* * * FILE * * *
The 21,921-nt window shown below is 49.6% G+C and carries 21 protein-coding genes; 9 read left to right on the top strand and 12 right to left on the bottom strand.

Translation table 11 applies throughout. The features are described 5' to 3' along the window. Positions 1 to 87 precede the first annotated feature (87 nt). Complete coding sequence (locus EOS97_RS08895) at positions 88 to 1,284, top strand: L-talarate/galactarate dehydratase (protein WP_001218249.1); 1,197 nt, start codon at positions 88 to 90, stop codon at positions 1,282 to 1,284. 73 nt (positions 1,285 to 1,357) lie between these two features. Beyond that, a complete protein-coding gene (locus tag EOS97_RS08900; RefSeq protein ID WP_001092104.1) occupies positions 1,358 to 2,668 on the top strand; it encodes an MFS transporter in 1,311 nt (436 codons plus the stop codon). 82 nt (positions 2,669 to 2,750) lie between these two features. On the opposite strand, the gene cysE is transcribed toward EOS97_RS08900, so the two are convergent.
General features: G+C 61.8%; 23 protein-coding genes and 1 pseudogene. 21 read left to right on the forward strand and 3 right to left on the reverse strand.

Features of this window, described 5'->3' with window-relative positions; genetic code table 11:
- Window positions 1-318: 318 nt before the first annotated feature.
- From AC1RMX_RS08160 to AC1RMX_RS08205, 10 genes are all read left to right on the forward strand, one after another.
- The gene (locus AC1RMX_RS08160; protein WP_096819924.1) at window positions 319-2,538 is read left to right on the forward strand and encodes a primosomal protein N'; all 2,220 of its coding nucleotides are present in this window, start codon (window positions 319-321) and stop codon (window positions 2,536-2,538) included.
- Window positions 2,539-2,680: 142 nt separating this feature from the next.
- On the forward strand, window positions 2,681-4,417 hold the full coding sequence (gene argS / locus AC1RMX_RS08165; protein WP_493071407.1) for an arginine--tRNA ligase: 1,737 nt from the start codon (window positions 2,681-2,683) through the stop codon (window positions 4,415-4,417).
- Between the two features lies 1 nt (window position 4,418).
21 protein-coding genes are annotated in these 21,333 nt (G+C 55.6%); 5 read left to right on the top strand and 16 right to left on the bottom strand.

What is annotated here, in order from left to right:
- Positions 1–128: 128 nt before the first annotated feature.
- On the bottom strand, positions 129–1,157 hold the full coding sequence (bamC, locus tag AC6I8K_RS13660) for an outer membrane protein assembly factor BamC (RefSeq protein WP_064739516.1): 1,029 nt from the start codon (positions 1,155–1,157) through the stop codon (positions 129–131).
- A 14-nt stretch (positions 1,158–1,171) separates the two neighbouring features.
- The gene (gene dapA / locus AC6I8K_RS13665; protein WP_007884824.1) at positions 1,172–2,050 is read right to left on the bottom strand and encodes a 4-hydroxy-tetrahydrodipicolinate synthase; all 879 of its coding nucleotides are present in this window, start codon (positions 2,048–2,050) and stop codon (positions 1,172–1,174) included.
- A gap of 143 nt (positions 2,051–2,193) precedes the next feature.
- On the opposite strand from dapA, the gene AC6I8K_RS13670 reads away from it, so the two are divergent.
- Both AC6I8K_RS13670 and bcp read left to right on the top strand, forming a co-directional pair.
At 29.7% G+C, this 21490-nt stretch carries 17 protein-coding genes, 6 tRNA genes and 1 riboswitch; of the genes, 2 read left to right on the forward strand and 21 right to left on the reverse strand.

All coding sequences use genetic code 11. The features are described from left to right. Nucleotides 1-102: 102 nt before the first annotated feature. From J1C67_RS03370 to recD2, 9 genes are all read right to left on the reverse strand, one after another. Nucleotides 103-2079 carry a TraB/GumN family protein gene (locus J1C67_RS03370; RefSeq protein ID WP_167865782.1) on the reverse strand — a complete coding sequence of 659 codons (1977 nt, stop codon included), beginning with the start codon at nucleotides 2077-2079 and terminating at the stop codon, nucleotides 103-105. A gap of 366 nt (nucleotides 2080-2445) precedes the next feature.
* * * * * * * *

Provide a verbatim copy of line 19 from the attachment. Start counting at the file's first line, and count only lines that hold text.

- Both AC6I8K_RS13670 and bcp read left to right on the top strand, forming a co-directional pair.